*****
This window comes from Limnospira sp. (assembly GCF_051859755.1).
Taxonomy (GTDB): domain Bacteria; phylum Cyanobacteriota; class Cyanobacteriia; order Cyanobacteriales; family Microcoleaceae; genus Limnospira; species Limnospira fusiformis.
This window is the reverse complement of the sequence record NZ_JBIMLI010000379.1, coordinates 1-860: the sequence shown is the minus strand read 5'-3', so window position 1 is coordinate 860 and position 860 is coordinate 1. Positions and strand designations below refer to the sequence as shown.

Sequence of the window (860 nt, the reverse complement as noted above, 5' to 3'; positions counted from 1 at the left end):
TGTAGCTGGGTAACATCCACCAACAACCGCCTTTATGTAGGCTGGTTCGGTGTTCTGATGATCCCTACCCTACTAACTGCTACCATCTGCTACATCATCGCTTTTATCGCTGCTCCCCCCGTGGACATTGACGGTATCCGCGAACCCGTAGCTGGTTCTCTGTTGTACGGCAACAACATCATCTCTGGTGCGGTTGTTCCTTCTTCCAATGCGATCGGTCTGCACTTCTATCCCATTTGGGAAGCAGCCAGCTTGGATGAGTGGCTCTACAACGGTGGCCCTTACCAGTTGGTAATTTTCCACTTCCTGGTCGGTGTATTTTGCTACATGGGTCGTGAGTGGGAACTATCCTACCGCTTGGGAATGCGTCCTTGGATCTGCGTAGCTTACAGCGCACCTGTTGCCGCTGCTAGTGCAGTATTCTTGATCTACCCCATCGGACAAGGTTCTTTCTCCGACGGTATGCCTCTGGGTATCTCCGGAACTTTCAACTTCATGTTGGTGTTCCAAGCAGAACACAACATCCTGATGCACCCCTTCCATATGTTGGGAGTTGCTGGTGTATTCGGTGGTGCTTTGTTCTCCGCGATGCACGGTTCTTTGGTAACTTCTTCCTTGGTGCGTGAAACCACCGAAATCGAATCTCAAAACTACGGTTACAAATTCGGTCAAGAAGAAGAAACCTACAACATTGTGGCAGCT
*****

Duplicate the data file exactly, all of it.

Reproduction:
This window comes from Limnospira sp. (assembly GCF_051859755.1).
Taxonomy (GTDB): domain Bacteria; phylum Cyanobacteriota; class Cyanobacteriia; order Cyanobacteriales; family Microcoleaceae; genus Limnospira; species Limnospira fusiformis.
This window is the reverse complement of the sequence record NZ_JBIMLI010000379.1, coordinates 1-860: the sequence shown is the minus strand read 5'-3', so window position 1 is coordinate 860 and position 860 is coordinate 1. Positions and strand designations below refer to the sequence as shown.

Sequence of the window (860 nt, the reverse complement as noted above, 5' to 3'; positions counted from 1 at the left end):
TGTAGCTGGGTAACATCCACCAACAACCGCCTTTATGTAGGCTGGTTCGGTGTTCTGATGATCCCTACCCTACTAACTGCTACCATCTGCTACATCATCGCTTTTATCGCTGCTCCCCCCGTGGACATTGACGGTATCCGCGAACCCGTAGCTGGTTCTCTGTTGTACGGCAACAACATCATCTCTGGTGCGGTTGTTCCTTCTTCCAATGCGATCGGTCTGCACTTCTATCCCATTTGGGAAGCAGCCAGCTTGGATGAGTGGCTCTACAACGGTGGCCCTTACCAGTTGGTAATTTTCCACTTCCTGGTCGGTGTATTTTGCTACATGGGTCGTGAGTGGGAACTATCCTACCGCTTGGGAATGCGTCCTTGGATCTGCGTAGCTTACAGCGCACCTGTTGCCGCTGCTAGTGCAGTATTCTTGATCTACCCCATCGGACAAGGTTCTTTCTCCGACGGTATGCCTCTGGGTATCTCCGGAACTTTCAACTTCATGTTGGTGTTCCAAGCAGAACACAACATCCTGATGCACCCCTTCCATATGTTGGGAGTTGCTGGTGTATTCGGTGGTGCTTTGTTCTCCGCGATGCACGGTTCTTTGGTAACTTCTTCCTTGGTGCGTGAAACCACCGAAATCGAATCTCAAAACTACGGTTACAAATTCGGTCAAGAAGAAGAAACCTACAACATTGTGGCAGCT